Campus native plant areas provide suitable alternative to turf grass

Why does the NMU campus have a whole area dedicated to native plants? Why is NMU planting things that seem to just take up space and leave no extra room for Frisbee or football? Who even cares about the NMU Native Plant Area? I do.

The NMU Native Plant Area is something that brings a natural beauty to the NMU campus. The area is the creation of Ronald Sundell, a professor in the earth, environmental, and geographical sciences, and is meant to create more space for native plant species and, as an additional incentive, rid campus of turf grass and unsightly lawn mowers.

A few years ago, Sundell decided that it would be an engaging activity for student and faculty to build a native plants area on campus. The first area was started in the “V” mound of grass at the top of the hill southwest of the residence halls towards the academic mall. This area was granted by NMU administration to be used as a native plants study area. Within two years that designated area was revoked by NMU administration. It was declared that that area was needed for future building options.

Sundell and geography department students moved the native plants from their previous location at the top of the hill near the Learning Resource Center, and relocated to the new spot. The new native plant area is located in a parcel of land bordered by New Science Facility, the residence halls, a parking lot and the sidewalks up to the academic mall.

With this area being inhabited by native plants, the NMU maintenance staff will have to spend less time engaging in an endless war against the growth, and spread, of turf grass. Turf grass is wonderful when being used for field sports but is otherwise high-maintenance and of mere aesthetic value.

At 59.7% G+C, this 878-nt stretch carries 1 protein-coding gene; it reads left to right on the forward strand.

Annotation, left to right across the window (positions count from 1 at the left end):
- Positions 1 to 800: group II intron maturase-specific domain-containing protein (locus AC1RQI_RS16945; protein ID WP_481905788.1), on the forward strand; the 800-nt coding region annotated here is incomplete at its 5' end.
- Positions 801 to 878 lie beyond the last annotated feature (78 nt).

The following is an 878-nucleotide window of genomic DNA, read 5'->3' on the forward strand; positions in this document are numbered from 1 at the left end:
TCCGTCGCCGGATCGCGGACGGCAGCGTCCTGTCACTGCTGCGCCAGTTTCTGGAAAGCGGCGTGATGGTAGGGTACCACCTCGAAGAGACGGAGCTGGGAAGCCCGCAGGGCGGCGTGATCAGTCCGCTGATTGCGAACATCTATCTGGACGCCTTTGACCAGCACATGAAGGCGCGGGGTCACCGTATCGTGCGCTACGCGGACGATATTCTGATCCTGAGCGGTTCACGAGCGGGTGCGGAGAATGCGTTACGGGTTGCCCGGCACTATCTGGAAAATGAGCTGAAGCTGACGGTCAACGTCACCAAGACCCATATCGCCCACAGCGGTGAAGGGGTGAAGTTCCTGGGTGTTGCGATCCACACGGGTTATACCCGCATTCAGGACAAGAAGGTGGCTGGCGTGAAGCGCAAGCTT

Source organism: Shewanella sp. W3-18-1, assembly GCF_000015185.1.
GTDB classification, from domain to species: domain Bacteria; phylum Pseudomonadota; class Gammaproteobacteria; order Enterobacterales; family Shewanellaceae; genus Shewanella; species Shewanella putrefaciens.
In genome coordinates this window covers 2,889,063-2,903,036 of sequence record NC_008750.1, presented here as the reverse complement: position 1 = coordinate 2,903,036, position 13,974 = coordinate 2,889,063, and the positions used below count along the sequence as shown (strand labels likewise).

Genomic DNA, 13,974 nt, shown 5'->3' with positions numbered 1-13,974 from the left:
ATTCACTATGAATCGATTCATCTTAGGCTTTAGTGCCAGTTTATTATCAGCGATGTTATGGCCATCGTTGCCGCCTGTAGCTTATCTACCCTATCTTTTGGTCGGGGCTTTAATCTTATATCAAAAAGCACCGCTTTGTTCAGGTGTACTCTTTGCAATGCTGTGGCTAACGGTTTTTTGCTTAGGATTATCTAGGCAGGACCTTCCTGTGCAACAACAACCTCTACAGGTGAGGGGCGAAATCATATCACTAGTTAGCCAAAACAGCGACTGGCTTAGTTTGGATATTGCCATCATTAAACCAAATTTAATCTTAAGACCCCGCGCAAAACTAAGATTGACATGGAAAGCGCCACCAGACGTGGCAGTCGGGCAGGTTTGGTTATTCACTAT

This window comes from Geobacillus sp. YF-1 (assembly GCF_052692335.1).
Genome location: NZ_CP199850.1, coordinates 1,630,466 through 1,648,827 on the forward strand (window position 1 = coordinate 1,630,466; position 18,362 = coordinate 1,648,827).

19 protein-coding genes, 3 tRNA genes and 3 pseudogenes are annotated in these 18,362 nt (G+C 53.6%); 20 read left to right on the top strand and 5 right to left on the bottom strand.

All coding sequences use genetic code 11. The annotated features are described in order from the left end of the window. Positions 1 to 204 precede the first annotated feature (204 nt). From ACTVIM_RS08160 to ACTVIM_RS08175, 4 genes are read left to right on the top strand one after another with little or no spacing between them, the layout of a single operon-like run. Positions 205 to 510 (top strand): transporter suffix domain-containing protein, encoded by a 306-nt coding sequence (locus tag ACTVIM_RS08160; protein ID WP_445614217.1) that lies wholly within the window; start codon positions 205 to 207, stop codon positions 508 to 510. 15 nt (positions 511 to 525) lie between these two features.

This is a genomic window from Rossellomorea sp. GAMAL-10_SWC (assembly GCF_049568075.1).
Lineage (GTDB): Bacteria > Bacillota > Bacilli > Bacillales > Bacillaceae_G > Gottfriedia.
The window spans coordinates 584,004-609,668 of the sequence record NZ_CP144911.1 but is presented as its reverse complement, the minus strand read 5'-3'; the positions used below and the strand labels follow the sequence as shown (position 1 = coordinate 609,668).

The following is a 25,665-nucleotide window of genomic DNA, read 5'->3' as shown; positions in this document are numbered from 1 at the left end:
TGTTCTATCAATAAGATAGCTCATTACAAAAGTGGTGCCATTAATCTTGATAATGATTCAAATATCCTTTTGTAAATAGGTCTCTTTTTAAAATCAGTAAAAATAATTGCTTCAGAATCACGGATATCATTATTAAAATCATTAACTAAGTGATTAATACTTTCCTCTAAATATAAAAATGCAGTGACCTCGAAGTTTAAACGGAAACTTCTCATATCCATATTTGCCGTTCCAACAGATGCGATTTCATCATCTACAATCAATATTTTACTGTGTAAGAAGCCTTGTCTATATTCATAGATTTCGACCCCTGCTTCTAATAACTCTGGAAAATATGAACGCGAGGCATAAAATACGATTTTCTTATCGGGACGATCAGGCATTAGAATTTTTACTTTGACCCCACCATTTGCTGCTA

The acreage of turf grass found on NMU’s campus, and many others, is unsightly. I often wonder to myself, what is the point of mowing a lawn that receives nothing more than the occasional student walking through? I still have not thought of a pressing need for more ‘green space’ on campus, especially when that really means a few tree saplings and extreme amounts of turf grass.

An upcoming change on campus will be the removal of the old Jamrich building. As the removal of the old building is complete the new area is intended to be transformed into what is referred to as ‘green space.’ In terms of what ‘green space’ means to NMU, I expect we may be seeing more turf grass in the place of the current Jamrich building.

However, I suggest that NMU designates half the area to native plants and walkways, and the other half for turf grass that can be used for play and lounging by students.

If NMU would begin a thorough reintroduction of native plants throughout campus, it could create a beautiful summer campus.

The Upper Peninsula has a limited vegetative growth period, but when it does happen, the wildflower, grass, shrub and tree growth is abundant . To have NMU’s campus covered in Wild Columbine, Black-eyed Susans, Common Milkweed, Wintergreen and other native vegetation would be a welcome change for an area that has in the past been home only to mowed grass, and would surely be welcomed by the maintenance crews that must care for and mow that grass.